I’ve been curing eggs for roughly 30 years and I’ve changed the way I cure eggs an endless amount of times. Up until a few years ago I always used powder cures. Meanwhile, after playing with wet brines, like Fire Brine, my egg curing process has changed dramatically. This season, nevertheless, it changed a ton, but I’ve found a recipe I plan to stick with.

The process I use it much different than most. However, it’s yielding a perfect egg that’s catching fish daily, even when conditions aren’t favorable. Rather than using one product I’m mixing several products I like and creating a cure I’m confident in. I’m now getting a consistent egg every time.

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While some may think I’m crazy I’m using a blender to mix my wet cure. The blender is a vehicle to mix my scent, dye and cure and ensures that all contents blend together to create consistency.

Keep in mind, I’m only using one cure in the first part of this process and that’s the Fire Brine. The rest of these products I’m using are designed for color or scent. I want a fairly firm egg that will stay on the hook and not fade. That’s part of the reason why I add the dye. The Fire Dye helps the egg keep its color longer. The Liquid Krill provides a scent and I’ve always used the Nectar because it super charges the eggs with more egg scent.

This process is actually simpler than when I used powder cure exclusively. It’s easier to get the same amount of egg cure in your eggs every time when you are using wet brine. A powder cure is more challenging to get the same amount on your eggs every time.

Let’s dig into how I now cure my eggs. You’ll need the following contents:

Container (size depends on the number of skeins you are curing)

Ziploc Bags

Fire Brine (Red)

Nectar (Red)

Liquid Krill

Fire Dye (Red)

BorX O Fire (Natural & Red)

 

The Blended/Powder Cure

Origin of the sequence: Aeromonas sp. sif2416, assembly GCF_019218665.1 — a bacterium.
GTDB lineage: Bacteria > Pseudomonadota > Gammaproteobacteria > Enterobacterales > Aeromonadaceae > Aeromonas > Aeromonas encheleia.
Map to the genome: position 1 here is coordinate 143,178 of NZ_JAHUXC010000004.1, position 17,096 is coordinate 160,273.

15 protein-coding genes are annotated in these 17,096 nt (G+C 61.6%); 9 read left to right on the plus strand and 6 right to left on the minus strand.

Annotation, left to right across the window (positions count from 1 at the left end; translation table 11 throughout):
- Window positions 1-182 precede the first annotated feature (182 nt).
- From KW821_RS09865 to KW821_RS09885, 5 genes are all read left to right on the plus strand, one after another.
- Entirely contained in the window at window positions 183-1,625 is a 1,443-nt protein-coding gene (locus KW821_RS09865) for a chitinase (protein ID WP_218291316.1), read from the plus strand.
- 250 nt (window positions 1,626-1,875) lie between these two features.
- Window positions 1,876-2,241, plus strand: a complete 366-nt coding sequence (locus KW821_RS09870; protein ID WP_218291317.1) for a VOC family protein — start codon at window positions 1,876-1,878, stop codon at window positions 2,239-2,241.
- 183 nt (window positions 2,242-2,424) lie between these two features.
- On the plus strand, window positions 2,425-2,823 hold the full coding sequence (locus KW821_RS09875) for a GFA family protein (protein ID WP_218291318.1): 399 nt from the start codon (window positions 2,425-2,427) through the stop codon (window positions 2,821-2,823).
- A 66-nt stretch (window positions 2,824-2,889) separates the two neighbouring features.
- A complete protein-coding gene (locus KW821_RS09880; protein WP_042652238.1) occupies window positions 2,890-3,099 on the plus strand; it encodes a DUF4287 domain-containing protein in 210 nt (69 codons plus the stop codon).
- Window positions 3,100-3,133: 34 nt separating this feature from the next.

Step 1:

Take Fire Dye (1/3 bottle), Liquid Krill (three squirts), Red Nectar (quarter bottle) and Fire Brine (full bottle) and pour it into a blender. Turn the blender on for 30 seconds and mix contents. The above formula is based on curing 10 skeins. If you are doing fewer you can scale back the amount of each of these liquids.

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Step 2:

Butterfly open eggs, place them in the container and pour the now mixed liquid fish catch formula out of the blender and into container. Make sure to submerge your eggs in the liquid. As long as the eggs are covered in the slurry of juice you can be assured you have the correct amount.

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Step 3:

Set in fridge overnight.

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Step 4:

In the morning I take these eggs out and lay them on a screen. This allows them to air dry. I’ll let them dry for half a day.

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Step 5:

Grab a bottle of Natural and Red BorX O Fire. Pour both into a Ziploc and mix them. I’m fishing on the Sacramento River in California. If you are fishing somewhere else and red, pink or orange work better, go ahead and use that color. This formula works best for me, however.

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Step 6:

Take the mixed BorX O Fire and dust the skeins liberally. I do this while they are resting on the screen still. However, you can do this while they are in a container as well. That’s personal preference. The Borx O Fire is used to firm up the eggs and I like the krill that’s in the BorX O Fire. Most salmon are big krill eaters.

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Step 7:

Wrap the skeins individually in paper towels and place them in the fridge. This is to capture any other moisture from the eggs. They are ready to fish.

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Editor’s Note: Veteran guide Mike Bogue operates Mike Bogue Guide Service in Northern California for several decades. For more information on his guided Sacramento River salmon trips please visit http://www.mikebogue.com. You can also download his new App at the App Store. Search for Mike Bogue.